Wages and Prices in the U.S.S.R.
A Reg Bishop Pamphlet
London : Published for British-Soviet Society by Metcalfe & Cooper, 1946.
BASIC WAGES. (p. 8)
Soviet basic wages in the engineering industry are divided into eight categories, which, taking the lowest category as 100, range up to 350. Here is a table of indices of average earnings in various industries in 1938 - taking linen textiles as 100:
Linen textile ... 100
Confectionery ... 106
Food industries ... 106
Timber ... 110
Woolen industry ... 111.5
Clothing ... 113.5
Cotton ... 114.5
Paper making ... 122
Cement ... 123.5
Leather ... 124.5
Fur industry ... 124.5
Boot and Shoe ... 137
Printing ... 141.5
Chemical industry ... 150
Iron mining ... 153
Coal mining ... 159
Machine building ... 161
Heavy Metal ... 161
Automobile ... 162
Oil extraction ... 163.5
Power House workers ... 164.5
These figures can be modified of course by the situation of the particular plant and other local conditions, and are only intended to give a comparative average.
The hours of work also vary according to the conditions of work. In normal pre-war days miners and others engaged in unhealthy or uncongenial labour worked only six hours as against the normal seven. Since 1938 there have been other changes - coal-mining wages for instance have been brought up to the level of the very highest paid industries.
Taking 100 as the index once again, how do the above wages compare with the salaries paid to technical and supervisory staffs? The following is roughly how the salaries operate in engineering :-
Draughstman ... 350-600
Foreman ... 500-600
Junior engineer ... 500-600
Senior engineer ... 600-1,500
Director of small enterprise ... 1,000
Director of big enterprise ... 1,000-2,000
Director of Trust ... 2,500 upwards
A scale with similar emphasis upon skill, experience and responsibility could be applied to research workers, scientists and other technicians of that character.
PROFESSIONAL WORKERS. (p. 9)
PROFIT SHARING. (p. 14-15)
Soviet industry is distinguished from all others by the active part that the workers, through their trade unions, take in its direction. The Soviet worker, no matter what the nature of the job, no matter what his wages, no matter what his capabilities, finds himself a de facto shareholder in the enterprise in which he works, with his trade union delegates functioning in the role of his representatives on the Board of Management. This confers upon the workers rights and a share in the control. It does not give them a right to participation in direct money dividends, but it does ensure that they benefit substantially from a successful year's working.
Every Soviet industrial undertaking operates as a separate unit, and in working out its plan for the year with the appropriate ministry a specific annual profit is estimated. Out of that profit two per cent. goes into what is called the Director's Fund. If, at the end of the year , the profit exceeds the estimate, 50 per cent. of the surplus goes into the Director's Fund, and is used by him for improving the social amenities (kindergartens, creches, libraries, etc.) attached to the plant, subsidising the canteens, and in the payment of additional bonuses. The remaining 50 per cent. goes back to the ministry and is used for further capitalisation, reduction of prices, and so on.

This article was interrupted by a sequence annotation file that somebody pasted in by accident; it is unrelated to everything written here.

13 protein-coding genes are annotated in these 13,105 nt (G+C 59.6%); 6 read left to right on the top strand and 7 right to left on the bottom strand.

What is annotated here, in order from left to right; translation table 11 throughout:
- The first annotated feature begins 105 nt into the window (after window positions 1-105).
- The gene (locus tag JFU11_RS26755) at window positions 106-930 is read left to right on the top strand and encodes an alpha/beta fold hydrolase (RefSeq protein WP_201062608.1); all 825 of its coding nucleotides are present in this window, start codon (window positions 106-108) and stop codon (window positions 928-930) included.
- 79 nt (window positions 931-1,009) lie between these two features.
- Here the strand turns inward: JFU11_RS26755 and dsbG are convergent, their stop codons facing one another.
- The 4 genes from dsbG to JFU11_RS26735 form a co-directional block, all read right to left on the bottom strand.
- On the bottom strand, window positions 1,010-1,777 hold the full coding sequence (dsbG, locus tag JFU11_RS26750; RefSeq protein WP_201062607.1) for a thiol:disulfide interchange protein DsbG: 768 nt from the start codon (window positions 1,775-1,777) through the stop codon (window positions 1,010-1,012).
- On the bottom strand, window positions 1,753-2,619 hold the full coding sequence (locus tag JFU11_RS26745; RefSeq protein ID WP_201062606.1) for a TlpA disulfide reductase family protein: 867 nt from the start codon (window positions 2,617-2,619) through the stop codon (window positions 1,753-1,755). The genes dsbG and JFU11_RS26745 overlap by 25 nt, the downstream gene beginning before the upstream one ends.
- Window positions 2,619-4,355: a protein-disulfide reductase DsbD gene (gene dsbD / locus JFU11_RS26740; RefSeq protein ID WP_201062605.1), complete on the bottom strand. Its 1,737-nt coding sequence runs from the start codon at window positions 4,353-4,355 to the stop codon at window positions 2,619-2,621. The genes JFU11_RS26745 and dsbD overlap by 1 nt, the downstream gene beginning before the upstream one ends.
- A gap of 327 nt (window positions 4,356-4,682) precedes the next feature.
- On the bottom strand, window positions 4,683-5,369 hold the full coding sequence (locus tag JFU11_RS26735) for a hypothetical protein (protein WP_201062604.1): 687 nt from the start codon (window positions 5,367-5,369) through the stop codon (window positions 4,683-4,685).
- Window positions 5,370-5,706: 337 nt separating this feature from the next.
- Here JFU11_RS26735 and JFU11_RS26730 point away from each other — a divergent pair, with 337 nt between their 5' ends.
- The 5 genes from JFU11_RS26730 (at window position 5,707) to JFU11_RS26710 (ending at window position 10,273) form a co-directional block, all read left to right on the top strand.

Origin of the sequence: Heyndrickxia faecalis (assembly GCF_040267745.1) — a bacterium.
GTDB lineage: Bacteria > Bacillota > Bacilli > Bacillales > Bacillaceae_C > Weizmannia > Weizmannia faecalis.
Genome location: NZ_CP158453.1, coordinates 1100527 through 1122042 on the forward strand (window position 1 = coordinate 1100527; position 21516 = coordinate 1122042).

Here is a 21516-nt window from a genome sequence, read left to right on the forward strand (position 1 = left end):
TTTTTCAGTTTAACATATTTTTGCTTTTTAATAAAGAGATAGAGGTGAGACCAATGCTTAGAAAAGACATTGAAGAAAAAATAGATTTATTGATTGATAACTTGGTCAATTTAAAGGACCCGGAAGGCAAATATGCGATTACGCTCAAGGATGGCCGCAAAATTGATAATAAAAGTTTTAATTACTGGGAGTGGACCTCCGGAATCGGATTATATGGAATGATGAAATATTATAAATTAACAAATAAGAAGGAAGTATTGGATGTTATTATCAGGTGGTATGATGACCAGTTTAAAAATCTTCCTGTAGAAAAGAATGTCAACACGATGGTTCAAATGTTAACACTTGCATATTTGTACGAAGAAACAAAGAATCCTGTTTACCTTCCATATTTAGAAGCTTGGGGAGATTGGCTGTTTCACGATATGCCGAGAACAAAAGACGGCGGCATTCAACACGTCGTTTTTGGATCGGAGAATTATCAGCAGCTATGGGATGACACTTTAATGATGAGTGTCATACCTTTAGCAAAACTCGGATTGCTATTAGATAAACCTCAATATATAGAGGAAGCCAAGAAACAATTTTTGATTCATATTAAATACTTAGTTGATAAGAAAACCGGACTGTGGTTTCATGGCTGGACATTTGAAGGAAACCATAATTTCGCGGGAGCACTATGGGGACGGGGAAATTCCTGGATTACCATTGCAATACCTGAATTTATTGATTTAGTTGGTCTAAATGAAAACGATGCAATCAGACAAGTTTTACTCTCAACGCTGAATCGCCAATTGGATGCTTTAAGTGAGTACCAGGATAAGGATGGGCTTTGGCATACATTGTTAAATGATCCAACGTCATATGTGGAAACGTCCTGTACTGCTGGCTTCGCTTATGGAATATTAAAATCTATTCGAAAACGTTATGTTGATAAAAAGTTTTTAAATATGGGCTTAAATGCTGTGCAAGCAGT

Such is the position in large-scale industry, but in agriculture, and in the handicraft artels (working co-operative groups) which flourish in the minor industries, it is more convenient to remunerate the labour by direct dividends rather than by wages.
Collective farmers and members of co-operative handicraft groups are, in effect, working shareholders whose earnings depend directly upon the yield of the undertaking. One section of agriculturists, however, are in the same position as industrial wage-earners. They are the workers on the State farms, largely experimental in character, who are paid wages and bonuses. This also applies to the workers on the Machine Tractor Stations, which are State-owned.
The collective farm is a producers co-operative, in which each member is a shareholder and is remunerated proportionately to the yield of the farm; proportionately, however, not to the amount of land, stock, tools or money originally invested when the farm was started, but to the quantity and quality of work performed.
An annual balance sheet is drawn up, and the proceeds, in money and in kind, are distributed as follows:-
a) to the State, by way of taxes
b) to the Machine Tractor Station for the use of machines and services
c) Cost of seed, fertiliser, tools, etc.
d) upkeep of farm buildings, etc.
e) Communal expenses.
f) Social and cultural expenses.
g) Repayment of loans.
What remains of money and produce is the net profit of the collective and is divided among the embers according to the value of the work each has performed.
In order to make possible the just distribution of these proceeds, Soviet law recognises a unit known as the labour-day. The value of this unit does not depend solely on the quantity of work performed, but equally on its quality, its skill and the degree of energy required. It is necessary for a shepherd or cow-herd to put in more time on the job than a tractor driver or a field labourer, to earn the reward of one "labour day." A "labour day" does not necessarily represent one day's work - a person can earn payment for two or more "labour days" in one day.